From this point on, the album maintains a suitable high level of consistency. From the slow and Minimal industrial rapped epic that is Diesel Power to the boding and syncopated Mindfields (featured on The Matrix soundtrack) and even the ironically groovy (complete with 70s sampling) Funky Shit, the album delivers over an hour of raw musical fusion.

It's all quite a bit far fetched when you think about it - I mean, who'd have thought that it would work? It'd be true that a lot of the success of the album can be put down to the superb production skills of Liam Howlett whose ability behind a mixer and sampler had been illustrated for coming on a decade, but the LP offers the listener the chance to just let go of all their hang ups and be outrageous for an hour. I have read some reviews of this album (from Americans I must add - what do you guys know about British electronica and techno music? ;)) that have slated this album for its lack of variation and originality. Now the lack of variation I can tolerate - a lot of the songs are quite similar in style and structure, but then isn't that what you want when you buy an artist's album - there's nothing more annoying than buying an album on the strength of a few singles, only to find that the rest of it goes off in a totally different direction! However, unoriginal I cannot tolerate, put these lads who have been in the music industry for over 10 years now, and Britney Spears side by side and figure out for yourself what original is ;).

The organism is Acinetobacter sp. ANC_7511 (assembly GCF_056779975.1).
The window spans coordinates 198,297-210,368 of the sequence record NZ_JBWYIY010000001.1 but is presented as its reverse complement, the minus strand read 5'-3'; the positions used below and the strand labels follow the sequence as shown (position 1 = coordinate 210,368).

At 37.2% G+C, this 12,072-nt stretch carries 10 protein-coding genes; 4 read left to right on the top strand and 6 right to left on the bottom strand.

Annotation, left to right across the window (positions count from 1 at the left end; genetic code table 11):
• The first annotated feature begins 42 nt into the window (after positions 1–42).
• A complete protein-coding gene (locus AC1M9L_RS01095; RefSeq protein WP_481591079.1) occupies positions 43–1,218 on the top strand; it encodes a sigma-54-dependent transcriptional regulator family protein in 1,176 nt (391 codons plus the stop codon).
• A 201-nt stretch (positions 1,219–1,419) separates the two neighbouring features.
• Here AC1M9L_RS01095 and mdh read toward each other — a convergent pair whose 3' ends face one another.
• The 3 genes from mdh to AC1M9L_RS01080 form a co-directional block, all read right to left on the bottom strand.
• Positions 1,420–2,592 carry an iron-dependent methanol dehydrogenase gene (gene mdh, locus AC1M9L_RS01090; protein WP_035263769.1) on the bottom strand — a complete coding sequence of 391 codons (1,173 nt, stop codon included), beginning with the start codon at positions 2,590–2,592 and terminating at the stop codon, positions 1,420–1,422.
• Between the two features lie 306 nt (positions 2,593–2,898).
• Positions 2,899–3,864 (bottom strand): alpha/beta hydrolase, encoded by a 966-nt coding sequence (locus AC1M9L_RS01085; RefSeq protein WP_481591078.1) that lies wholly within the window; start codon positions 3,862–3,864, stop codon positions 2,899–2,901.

So, to conclude, I would say that we have a fine collection of tracks here and if you're into dance music, or rock music, or just fancy pointing your musical expansions in an alternative direction, this is definitely one worth hunting down. I'll admit that it isn't exactly cheap anywhere I've seen it, I had to convince myself to fork out £15 for this little gem but it was money well spent - in fact, I'm off to hunt down some of their older releases for bargain prices :).

IF YOU LIKE THIS, THEN YOU'LL LOVE:
Chemical Brothers - Dig your own hole
Massive Attack - Mezzanine

THE TAIMER OPTION:
Faithless - Sunday 8PM
Groove Armada - Vertigo

Cheers for reading!

Craig - January 2002

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Comments on this review

  • Cheekychicken published 18/04/2002
    I adore Prodigy, top class, like chemical brothers too but not MA, sorry, LOL. Have you got a playlist for our evening worked out yet, told you my musical taste was rather diverse!
  • TallTone published 05/02/2002
    Good review and great background on Braintree's finest. I myself was on the rock side of the divide and this reawakened my interest in dance generally... TT.
  • edd101 published 30/01/2002
    This album is just so class and the video to smack my bitch up is pure genuis. Great op, well done.Edd.
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Product Information : Fat of the Land - Prodigy (The)

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1 CD(s) - Electronic - Label: XL - Distributor: PIAS UK/Arvato Services - Released: 05/01/2004 - 634904012120

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EAN: 634904012120